Life Sciences - Health - 20.06.2019
Bats’ brains sync when they socialize
Socializing bats show highly correlated brain activity, shows a new UC Berkeley study. (Kim Taylor/Warren Photographic photo) The phrase "we're on the same wavelength" may be more than just a friendly saying: A new study by University of California, Berkeley, researchers shows that bats' brain activity is literally in sync when bats engage in social behaviors like grooming, fighting or sniffing each other.

Life Sciences - Health - 20.06.2019
Using human genome, scientists build CRISPR for RNA to open pathways for medicine
Less than a decade ago, biology underwent one of those once-in-a-generation events that shakes up a scientific field, when the discovery of gene editing technology called CRISPR/Cas-9 made it possible to precisely alter the sequence of DNA in a living being. But while DNA may be the raw blueprints for life, RNA is the architect-translating those ideas into reality for the cell through proteins and regulation.

Health - Life Sciences - 20.06.2019
Cancer control: Structure of important transport protein solved
Cancer control: Structure of important transport protein solved
For the first time, Bernese researchers have been able to solve the structure of a transport protein and thus to describe the functional mechanism that plays a significant role in the survival of cancer cells. This is an important step towards developing effective inhibitors and fight tumor growth. Certain cancer cells depend on exporting the metabolite lactate, which accumulates during the generation on energy.

Environment - Life Sciences - 20.06.2019
Software to protect the world's most endangered species
Software to protect the world's most endangered species
By combining genetic and environmental databases, researchers at EPFL are seeking to help biologists identify more accurately the animal and plant species most exposed to climate change, in order to develop appropriate conservation methods. Northern Morocco is home to a type of sheep that has a specific gene, developed over thousands of years of evolution.

Life Sciences - Social Sciences - 20.06.2019
How in times of trouble animals also stand together
How in times of trouble animals also stand together
Faced with potential violence from rival factions, dwarf mongoose groupmates pull together and behave more co-operatively, according to a new study by University of Bristol researchers published today [Thursday 20 June]. Conflict between rival groups is common throughout the animal world, from ants to chimpanzees, but its consequences have been little studied.

Environment - Life Sciences - 19.06.2019
Deep submersible dives shed light on rarely explored coral reefs
Deep submersible dives shed light on rarely explored coral reefs
Just beyond where conventional scuba divers can go is an area of the ocean that still is largely unexplored. In waters this deep - about 100 to at least 500 feet below the surface - little to no light breaks through. Researchers must rely on submersible watercraft or sophisticated diving equipment to be able to study ocean life at these depths, known as the mesophotic zone.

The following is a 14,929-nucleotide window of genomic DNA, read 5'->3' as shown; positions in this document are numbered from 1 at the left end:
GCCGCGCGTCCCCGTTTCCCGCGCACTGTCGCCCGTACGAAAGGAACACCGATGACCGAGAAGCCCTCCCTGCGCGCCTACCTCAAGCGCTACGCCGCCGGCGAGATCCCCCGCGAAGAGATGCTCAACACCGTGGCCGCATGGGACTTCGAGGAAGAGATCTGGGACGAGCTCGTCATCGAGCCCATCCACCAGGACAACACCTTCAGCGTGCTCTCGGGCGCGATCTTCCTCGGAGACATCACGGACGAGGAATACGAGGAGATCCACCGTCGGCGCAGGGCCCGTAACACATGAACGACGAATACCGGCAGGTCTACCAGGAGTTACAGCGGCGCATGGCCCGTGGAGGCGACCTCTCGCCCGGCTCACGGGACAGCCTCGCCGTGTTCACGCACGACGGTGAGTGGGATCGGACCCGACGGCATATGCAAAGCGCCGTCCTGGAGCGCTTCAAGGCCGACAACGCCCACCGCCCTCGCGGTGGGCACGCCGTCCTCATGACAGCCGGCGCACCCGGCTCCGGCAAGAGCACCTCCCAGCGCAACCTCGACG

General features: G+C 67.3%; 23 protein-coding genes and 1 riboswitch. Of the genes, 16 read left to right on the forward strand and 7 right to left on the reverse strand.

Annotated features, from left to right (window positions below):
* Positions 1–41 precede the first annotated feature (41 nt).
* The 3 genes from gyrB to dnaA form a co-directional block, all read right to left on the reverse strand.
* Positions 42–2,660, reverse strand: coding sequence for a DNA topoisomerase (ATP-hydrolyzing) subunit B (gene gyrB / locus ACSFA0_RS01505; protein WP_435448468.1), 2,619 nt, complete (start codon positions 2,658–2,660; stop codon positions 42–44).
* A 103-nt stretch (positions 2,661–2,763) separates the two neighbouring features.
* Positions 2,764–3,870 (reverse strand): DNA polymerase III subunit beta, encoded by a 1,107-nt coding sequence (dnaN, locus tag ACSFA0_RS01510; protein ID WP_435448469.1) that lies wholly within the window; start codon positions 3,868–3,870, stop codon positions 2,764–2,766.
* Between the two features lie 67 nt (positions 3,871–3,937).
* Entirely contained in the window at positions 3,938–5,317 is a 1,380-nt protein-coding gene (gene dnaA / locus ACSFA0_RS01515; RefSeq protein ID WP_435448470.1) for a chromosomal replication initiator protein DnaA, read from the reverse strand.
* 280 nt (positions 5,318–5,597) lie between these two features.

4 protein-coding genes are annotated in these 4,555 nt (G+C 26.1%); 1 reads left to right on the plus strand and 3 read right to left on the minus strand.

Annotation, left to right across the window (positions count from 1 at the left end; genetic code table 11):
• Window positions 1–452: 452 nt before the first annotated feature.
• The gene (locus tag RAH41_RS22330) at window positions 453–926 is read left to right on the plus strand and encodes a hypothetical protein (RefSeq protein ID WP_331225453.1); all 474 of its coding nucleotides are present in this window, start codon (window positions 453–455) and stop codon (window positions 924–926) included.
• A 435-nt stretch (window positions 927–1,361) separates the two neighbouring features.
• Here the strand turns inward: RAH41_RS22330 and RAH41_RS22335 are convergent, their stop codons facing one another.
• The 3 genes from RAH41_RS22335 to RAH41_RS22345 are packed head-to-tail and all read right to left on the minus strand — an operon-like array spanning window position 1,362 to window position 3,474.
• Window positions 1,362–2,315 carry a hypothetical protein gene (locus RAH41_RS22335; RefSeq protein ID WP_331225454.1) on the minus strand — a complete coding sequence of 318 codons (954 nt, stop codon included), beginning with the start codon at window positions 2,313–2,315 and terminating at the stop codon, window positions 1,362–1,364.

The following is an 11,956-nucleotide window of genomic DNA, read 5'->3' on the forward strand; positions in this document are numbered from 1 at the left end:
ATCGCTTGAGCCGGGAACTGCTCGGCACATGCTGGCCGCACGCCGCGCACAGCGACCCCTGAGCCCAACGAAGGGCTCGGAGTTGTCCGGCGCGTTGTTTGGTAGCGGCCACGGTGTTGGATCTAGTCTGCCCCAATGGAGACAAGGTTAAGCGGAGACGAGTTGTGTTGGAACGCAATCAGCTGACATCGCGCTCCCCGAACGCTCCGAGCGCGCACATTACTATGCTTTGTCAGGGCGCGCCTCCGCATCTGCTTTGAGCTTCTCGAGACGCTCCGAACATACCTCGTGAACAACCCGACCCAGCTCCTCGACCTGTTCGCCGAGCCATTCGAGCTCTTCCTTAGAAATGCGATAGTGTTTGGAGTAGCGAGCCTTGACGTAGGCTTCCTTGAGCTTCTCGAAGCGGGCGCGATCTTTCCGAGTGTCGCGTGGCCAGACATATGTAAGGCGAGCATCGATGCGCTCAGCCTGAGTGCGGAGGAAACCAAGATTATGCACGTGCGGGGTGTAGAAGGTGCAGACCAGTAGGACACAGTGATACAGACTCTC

Life Sciences - Health - 19.06.2019
Cell Division at High Speed
Cell Division at High Speed
06/19/2019 When two proteins work together, this worsens the prognosis for lung cancer patients: their chances of survival are particularly poor in this case. In malignant tumours, the cells usually proliferate quickly and uncontrollably. A research team from the Biocenter of Julius-Maximilians-Universität (JMU) Würzburg in Bavaria, Germany, has discovered that two important regulators of cell division can interact in this process.

Health - Life Sciences - 18.06.2019
Biology of leptin, the hunger hormone
In a new study, Yale researchers offer insight into leptin, a hormone that plays a key role in appetite, overeating, and obesity. Their findings advance knowledge about leptin and weight gain, and also suggest a potential strategy for developing future weight-loss treatments, they said. The study, led by investigators at Yale and Harvard, was published the week of June 17, 2019, in the journal PNAS.

Health - Life Sciences - 18.06.2019
How common gut bacteria trigger a lethal autoimmune disease
What causes the immune system, designed to protect us, to turn on the body and attack healthy cells' Common bacteria that reside in the human gut may be partly to blame, say Yale researchers, who studied the origins of a serious autoimmune disease that frequently affects young women. For their study, the research team focused on cells from patients with antiphospholipid syndrome, an immune system disorder that raises the risk of blood clots.

Social Sciences - Life Sciences - 18.06.2019
Guns are often obtained just days before a crime
Guns recovered from crimes are often a decade old, but knowing when a gun was manufactured doesn't reveal how many times it may have changed hands. A new study co-authored by University of Chicago scholar Harold Pollack examines the time elapsed between the acquisition of a gun and when it was used in a crime.